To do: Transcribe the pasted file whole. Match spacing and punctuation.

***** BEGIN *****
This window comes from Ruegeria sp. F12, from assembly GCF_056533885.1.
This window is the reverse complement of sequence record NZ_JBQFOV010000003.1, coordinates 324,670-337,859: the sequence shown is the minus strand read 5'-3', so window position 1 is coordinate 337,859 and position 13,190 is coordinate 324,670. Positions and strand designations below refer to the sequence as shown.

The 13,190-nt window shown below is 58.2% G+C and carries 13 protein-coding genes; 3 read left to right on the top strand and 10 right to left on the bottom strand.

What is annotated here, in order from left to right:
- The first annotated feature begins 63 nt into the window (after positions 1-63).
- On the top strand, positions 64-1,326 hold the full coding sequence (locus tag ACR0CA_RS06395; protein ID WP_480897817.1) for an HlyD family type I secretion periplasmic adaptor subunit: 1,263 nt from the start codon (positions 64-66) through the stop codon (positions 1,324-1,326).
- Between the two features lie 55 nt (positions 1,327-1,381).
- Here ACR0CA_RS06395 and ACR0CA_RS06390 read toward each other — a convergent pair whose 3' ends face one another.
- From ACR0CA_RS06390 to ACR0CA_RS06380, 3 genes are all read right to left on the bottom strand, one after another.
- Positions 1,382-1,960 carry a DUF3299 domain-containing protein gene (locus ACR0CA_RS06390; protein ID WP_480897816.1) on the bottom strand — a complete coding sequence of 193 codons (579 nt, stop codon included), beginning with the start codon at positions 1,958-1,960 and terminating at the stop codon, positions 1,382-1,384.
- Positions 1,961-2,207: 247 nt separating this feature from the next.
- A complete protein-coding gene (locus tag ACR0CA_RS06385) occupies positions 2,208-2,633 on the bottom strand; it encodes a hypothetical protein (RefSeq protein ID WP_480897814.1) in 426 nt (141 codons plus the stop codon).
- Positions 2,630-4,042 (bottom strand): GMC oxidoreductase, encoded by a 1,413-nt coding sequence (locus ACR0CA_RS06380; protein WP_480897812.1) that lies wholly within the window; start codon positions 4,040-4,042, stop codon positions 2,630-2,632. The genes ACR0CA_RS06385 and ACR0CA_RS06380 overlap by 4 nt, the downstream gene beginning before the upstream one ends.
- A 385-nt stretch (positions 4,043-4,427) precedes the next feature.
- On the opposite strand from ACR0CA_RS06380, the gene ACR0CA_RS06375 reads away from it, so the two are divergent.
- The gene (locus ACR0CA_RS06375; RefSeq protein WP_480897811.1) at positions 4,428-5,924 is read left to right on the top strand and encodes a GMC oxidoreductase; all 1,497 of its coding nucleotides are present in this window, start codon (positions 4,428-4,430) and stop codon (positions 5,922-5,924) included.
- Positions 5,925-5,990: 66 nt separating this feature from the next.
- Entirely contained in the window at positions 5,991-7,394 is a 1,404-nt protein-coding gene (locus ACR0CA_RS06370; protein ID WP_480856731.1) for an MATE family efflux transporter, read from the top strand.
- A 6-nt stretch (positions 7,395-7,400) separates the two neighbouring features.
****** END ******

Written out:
This window comes from Ruegeria sp. F12, from assembly GCF_056533885.1.
This window is the reverse complement of sequence record NZ_JBQFOV010000003.1, coordinates 324,670-337,859: the sequence shown is the minus strand read 5'-3', so window position 1 is coordinate 337,859 and position 13,190 is coordinate 324,670. Positions and strand designations below refer to the sequence as shown.

The 13,190-nt window shown below is 58.2% G+C and carries 13 protein-coding genes; 3 read left to right on the top strand and 10 right to left on the bottom strand.

What is annotated here, in order from left to right:
- The first annotated feature begins 63 nt into the window (after positions 1-63).
- On the top strand, positions 64-1,326 hold the full coding sequence (locus tag ACR0CA_RS06395; protein ID WP_480897817.1) for an HlyD family type I secretion periplasmic adaptor subunit: 1,263 nt from the start codon (positions 64-66) through the stop codon (positions 1,324-1,326).
- Between the two features lie 55 nt (positions 1,327-1,381).
- Here ACR0CA_RS06395 and ACR0CA_RS06390 read toward each other — a convergent pair whose 3' ends face one another.
- From ACR0CA_RS06390 to ACR0CA_RS06380, 3 genes are all read right to left on the bottom strand, one after another.
- Positions 1,382-1,960 carry a DUF3299 domain-containing protein gene (locus ACR0CA_RS06390; protein ID WP_480897816.1) on the bottom strand — a complete coding sequence of 193 codons (579 nt, stop codon included), beginning with the start codon at positions 1,958-1,960 and terminating at the stop codon, positions 1,382-1,384.
- Positions 1,961-2,207: 247 nt separating this feature from the next.
- A complete protein-coding gene (locus tag ACR0CA_RS06385) occupies positions 2,208-2,633 on the bottom strand; it encodes a hypothetical protein (RefSeq protein ID WP_480897814.1) in 426 nt (141 codons plus the stop codon).
- Positions 2,630-4,042 (bottom strand): GMC oxidoreductase, encoded by a 1,413-nt coding sequence (locus ACR0CA_RS06380; protein WP_480897812.1) that lies wholly within the window; start codon positions 4,040-4,042, stop codon positions 2,630-2,632. The genes ACR0CA_RS06385 and ACR0CA_RS06380 overlap by 4 nt, the downstream gene beginning before the upstream one ends.
- A 385-nt stretch (positions 4,043-4,427) precedes the next feature.
- On the opposite strand from ACR0CA_RS06380, the gene ACR0CA_RS06375 reads away from it, so the two are divergent.
- The gene (locus ACR0CA_RS06375; RefSeq protein WP_480897811.1) at positions 4,428-5,924 is read left to right on the top strand and encodes a GMC oxidoreductase; all 1,497 of its coding nucleotides are present in this window, start codon (positions 4,428-4,430) and stop codon (positions 5,922-5,924) included.
- Positions 5,925-5,990: 66 nt separating this feature from the next.
- Entirely contained in the window at positions 5,991-7,394 is a 1,404-nt protein-coding gene (locus ACR0CA_RS06370; protein ID WP_480856731.1) for an MATE family efflux transporter, read from the top strand.
- A 6-nt stretch (positions 7,395-7,400) separates the two neighbouring features.